This project will use Ethereum blockchain technology to develop a decentralized, secure, cognitive networking and computing infrastructure. Wei Kocsis explains “The blockchain consensus protocols will be further explored to improve the resilience of the infrastructure.” Thomas Kacpura from NASA believes that if successful, this project “would support decentralized processing among NASA space network nodes in a secure fashion, resulting in a more responsive, resilient scalable network that can integrate current and future networks in a consistent manner.” Overall, the results of this project could help NASA with next-generation space networks and products with limited human intervention. These new offerings have the potential to lower operating costs and the risks associated with human error, as well as help spacecraft think for themselves and avoid space objects that could be potentially damaging.
The European Space Agency (ESA) has been involved with blockchain as well. Their continued research has been using technology to streamline internal administrative processes instead of improving analytics around spacecraft automation. In September of 2017, ESA released a report “Distributed Ledger Technology: Leveraging Blockchain for ESA’s Success.” The paper outlines the both the positives and negatives of blockchain implementations. More importantly, it takes a look at all the potential benefits that it would provide to ESA specifically. ESA viewed the following blockchain characteristics as specifically desirable:
1) Smart contracts in logistics
2) More efficient payment processes
3) Real-time access to data to make changes
4) Seamless updates to access rights and an immutable voting system
Also, from the report, it is important to note a discussion around Space 4.0. ESA views Space 4.0 as “a time when space is evolving from being the preserve of the governments of a few spacefaring nations to a situation in which there is the increased number of diverse space actors around the world, including the emergence of private companies, participation with academia, industry and citizens, digitalization and global interaction.” ESA believes this space evolution has the possibility of being influenced by blockchain technologies. With new challenges creating new organizational goals, blockchain is very much part of ESA’s roadmap.
Earlier this year, Space Cooperative Inc, a California Cooperative Corporation, launched Space Decentral. Focused on space expansion, Space Decentral allows for a decentralized autonomous space agency that uses blockchain technology. From SpaceDecentral.net “we are building a decentralized space program, connecting thousands of engineers, scientists, and future astronauts, to devise and fund next-generation space initiatives.” Open and decentralized, blockchain-enabled Coral looks to create a platform that will allow 3D printing on the lunar surface and 3D-print homes for lunar settlers. According to CryptoInsider, “the Coral program will involve a series of phases with increasing complexity and scope, starting with design, prototyping and testing on Earth, and culminating in the robotic construction of a prototype habitat structure on the lunar surface, printed on-site with lunar regolith.” Overall, the collaborative efforts of people working together on Coral from different backgrounds, while leveraging blockchain technologies makes this project very unique. Collective efforts by Aragon, Harbour Project, focusing mainly on blockchain, and Space Decentral and Giveth‘s Planning App for Decentralized Autonomous Organizations (DAOs), create an interface where the public can have influence into space exploration and travel.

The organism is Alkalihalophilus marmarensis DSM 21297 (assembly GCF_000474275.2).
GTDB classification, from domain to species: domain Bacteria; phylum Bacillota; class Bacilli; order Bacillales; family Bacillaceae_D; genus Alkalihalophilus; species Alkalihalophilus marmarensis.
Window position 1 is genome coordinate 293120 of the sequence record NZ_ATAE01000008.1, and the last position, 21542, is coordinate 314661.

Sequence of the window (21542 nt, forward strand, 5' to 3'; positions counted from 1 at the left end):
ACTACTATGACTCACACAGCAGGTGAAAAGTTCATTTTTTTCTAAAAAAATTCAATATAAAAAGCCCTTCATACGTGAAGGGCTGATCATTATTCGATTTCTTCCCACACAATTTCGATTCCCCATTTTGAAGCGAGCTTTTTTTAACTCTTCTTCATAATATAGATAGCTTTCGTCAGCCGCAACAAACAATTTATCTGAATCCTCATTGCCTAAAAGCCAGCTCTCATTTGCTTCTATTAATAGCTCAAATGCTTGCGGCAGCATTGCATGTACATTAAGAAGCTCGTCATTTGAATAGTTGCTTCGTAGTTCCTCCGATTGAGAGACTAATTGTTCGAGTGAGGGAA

The space industry is evolving through collaborative research projects and efforts from players in the aerospace industry, big and small. Blockchain technology is offering companies a platform to conduct business securely and efficiently. Whether companies are utilizing blockchain to improve internal business processes, or to create innovative products and solutions, the technology has the ability to change the way businesses and humans view transactions and information in general. With more data integrity, better insights can be gathered leading to more accurate and efficient decision-making and increased automation.
Space travel and exploration has for the most part been unattainable to many because of the costs associated with the complex designs and expenses of the spacecrafts themselves. With more efficient supply chains lowering the costs of building spacecraft, and the ongoing efforts of companies like SpaceX, we are not too far from space travel becoming accessible to many. Blockchain technology is one of the key enablers of affordable and efficient space travel and exploration. Clabby Analytics is looking forward to seeing how blockchain continues to change the industry.